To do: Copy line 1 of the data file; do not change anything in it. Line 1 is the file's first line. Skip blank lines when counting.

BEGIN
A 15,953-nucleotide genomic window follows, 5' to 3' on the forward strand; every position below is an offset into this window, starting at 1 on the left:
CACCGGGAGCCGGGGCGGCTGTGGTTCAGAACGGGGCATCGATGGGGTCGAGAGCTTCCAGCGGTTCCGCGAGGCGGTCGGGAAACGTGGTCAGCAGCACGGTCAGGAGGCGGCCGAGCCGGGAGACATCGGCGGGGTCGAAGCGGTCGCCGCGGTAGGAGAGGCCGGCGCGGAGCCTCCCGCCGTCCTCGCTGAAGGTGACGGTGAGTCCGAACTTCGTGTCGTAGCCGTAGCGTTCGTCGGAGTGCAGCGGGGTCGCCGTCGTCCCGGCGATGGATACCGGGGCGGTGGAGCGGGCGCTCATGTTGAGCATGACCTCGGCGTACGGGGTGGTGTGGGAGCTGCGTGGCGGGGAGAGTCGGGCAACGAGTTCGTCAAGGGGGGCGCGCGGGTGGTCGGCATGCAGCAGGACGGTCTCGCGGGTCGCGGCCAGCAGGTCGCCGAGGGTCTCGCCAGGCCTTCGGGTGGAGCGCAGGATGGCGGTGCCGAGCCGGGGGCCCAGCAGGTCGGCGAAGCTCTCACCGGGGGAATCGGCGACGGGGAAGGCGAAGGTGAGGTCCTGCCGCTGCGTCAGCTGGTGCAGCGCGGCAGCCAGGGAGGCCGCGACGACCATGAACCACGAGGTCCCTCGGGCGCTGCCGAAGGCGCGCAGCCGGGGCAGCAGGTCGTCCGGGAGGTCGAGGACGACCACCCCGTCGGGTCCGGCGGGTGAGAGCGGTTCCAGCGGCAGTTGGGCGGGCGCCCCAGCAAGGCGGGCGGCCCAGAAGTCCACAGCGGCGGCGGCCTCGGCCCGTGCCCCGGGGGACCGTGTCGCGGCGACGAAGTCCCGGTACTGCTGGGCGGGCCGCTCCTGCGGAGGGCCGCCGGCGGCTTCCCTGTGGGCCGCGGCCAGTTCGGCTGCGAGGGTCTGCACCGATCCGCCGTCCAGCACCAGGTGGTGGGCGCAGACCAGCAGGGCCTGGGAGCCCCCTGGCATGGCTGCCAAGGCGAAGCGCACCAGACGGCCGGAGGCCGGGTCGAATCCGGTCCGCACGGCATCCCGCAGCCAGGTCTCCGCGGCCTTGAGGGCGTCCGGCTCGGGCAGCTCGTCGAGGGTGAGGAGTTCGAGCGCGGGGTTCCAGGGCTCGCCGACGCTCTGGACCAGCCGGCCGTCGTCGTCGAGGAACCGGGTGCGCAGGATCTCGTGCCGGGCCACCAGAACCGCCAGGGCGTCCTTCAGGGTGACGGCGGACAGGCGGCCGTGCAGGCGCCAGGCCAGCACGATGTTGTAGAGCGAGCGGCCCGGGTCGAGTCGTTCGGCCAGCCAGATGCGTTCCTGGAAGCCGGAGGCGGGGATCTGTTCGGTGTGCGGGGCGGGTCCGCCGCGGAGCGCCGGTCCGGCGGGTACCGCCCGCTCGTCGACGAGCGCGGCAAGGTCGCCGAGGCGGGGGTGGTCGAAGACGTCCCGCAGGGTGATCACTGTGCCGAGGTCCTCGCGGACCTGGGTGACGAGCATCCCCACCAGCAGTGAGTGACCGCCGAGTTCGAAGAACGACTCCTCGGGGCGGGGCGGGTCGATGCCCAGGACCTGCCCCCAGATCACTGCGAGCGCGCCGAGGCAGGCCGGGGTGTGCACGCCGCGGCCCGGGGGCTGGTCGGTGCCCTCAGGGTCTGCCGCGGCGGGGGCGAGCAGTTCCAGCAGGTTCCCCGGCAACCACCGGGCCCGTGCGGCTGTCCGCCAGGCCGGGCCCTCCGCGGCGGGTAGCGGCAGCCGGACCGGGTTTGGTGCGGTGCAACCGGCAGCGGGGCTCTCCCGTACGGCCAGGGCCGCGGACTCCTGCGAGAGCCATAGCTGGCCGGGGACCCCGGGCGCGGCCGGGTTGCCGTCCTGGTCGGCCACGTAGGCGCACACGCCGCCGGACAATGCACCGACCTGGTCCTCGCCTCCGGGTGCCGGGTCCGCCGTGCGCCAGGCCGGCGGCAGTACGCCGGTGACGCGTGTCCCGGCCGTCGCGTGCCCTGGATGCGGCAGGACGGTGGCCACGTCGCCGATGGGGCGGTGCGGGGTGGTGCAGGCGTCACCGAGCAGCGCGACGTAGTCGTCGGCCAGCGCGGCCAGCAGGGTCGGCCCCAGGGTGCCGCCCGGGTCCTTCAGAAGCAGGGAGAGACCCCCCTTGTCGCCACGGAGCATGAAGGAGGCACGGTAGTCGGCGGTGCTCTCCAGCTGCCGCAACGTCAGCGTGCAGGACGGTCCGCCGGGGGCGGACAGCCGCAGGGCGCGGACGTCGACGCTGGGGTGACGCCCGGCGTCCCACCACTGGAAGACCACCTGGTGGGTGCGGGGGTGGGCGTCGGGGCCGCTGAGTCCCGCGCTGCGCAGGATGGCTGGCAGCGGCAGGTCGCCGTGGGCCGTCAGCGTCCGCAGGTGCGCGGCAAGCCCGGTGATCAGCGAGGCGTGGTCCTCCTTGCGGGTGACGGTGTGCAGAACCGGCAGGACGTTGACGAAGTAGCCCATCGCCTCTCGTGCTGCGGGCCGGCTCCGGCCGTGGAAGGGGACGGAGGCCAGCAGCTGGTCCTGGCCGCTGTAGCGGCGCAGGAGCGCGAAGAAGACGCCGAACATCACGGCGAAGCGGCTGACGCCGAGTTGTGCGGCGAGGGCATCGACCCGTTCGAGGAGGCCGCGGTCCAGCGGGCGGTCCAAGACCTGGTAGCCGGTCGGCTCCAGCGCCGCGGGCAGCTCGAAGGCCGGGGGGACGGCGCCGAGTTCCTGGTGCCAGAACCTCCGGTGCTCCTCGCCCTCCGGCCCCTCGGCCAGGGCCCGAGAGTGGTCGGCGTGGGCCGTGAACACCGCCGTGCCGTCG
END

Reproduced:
A 15,953-nucleotide genomic window follows, 5' to 3' on the forward strand; every position below is an offset into this window, starting at 1 on the left: